The best part of the interview was when Wilson discussed the rift between Fisk and pitcher Bill “Spaceman” Lee. Lee hated it when Fisk walked to the mound to talk after each pitch because it slowed the game down. This gesture led Fisk’s teammates to nickname him “The Human Rain Delay.” Red Sox 2nd baseman Rico Petrocelli, who played with Fisk in the 1970s, told Wilson that he and the other teammates got a kick out of watching Fisk walk up to the mound where “Spaceman” would grunt in frustration, turn his back to Fisk, and walk off the mound while everyone on the Red Sox bench laughed.

Look for Pudge by Doug Wilson in your local bookstores!

Doug Wilson’s Pudge Details Catcher’s Life (pt.1)

Doug Wilson’s Pudge explores the life of Boston’s Carlton Fisk, born in Vermont, raised in New England, and grew up to play twenty-four seasons of baseball, first with the Boston Red Sox then with the Chicago White Sox. Fisk is best known for hitting a walk-off home run in the bottom of the 12th inning in Game 6 of the 1975 World Series at Fenway Park. The win kept the Red Sox alive to play Game 7, but they lost to the Cincinnati Reds. Doug Wilson's PudgeFisk was elected to the Baseball Hall of Fame in 2000, entering as a Red Sox.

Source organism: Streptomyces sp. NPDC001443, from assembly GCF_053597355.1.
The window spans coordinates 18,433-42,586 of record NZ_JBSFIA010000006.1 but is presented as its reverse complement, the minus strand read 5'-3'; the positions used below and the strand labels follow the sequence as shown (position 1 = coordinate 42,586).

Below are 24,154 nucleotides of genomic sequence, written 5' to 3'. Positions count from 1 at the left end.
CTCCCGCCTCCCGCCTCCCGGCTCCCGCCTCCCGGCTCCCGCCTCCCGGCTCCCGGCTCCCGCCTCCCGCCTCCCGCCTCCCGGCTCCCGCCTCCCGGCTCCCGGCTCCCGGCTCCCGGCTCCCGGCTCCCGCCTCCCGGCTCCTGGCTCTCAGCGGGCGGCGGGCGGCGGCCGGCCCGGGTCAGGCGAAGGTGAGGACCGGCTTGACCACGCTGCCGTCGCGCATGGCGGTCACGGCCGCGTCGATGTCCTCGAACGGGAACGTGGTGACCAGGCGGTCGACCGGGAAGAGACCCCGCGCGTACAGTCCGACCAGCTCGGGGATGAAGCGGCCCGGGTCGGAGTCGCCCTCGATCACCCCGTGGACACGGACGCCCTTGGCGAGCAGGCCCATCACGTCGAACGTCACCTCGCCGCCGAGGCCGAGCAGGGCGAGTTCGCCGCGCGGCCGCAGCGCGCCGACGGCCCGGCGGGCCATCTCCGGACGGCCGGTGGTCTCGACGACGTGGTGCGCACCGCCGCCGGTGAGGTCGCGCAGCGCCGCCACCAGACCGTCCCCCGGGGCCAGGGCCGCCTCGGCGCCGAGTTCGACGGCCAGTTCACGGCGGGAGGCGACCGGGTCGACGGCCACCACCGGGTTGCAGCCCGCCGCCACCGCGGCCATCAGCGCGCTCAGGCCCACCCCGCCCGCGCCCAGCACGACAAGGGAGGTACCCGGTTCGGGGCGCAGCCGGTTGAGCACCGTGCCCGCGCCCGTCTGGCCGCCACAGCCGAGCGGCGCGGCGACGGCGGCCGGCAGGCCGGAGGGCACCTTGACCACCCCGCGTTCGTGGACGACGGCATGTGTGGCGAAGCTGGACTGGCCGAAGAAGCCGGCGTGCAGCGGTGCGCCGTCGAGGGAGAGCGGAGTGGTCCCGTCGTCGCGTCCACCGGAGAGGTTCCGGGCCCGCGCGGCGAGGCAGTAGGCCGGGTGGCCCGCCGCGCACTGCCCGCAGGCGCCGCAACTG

Wilson’s well-written biography (the first one written about Fisk on a large scale) goes into great detail about the catcher’s disciplined upbringing. His tough but caring father taught his son the true meaning of integrity and hard work, which helped Fisk reach the major leagues in 1969 at the age of 22 for two games. After playing in the Red Sox farm system for a few years, Fisk’s break out year in 1972 saw him win Rookie of the Year Honors as well as his first (and only) Gold Glove at Catcher Award.

Doug Wilson’s Pudge portrays Fisk as a quiet but well-determined player who wanted nothing more than to play the game with honor and integrity. Nicknamed “The Human Rain Delay,” Fisk often took his time walking to the mound to talk with pitchers, which frustrating his teammates to no end. In Fisk’s mind though, communication between teammates as well as having a solid plan for the next batter was all a part of winning.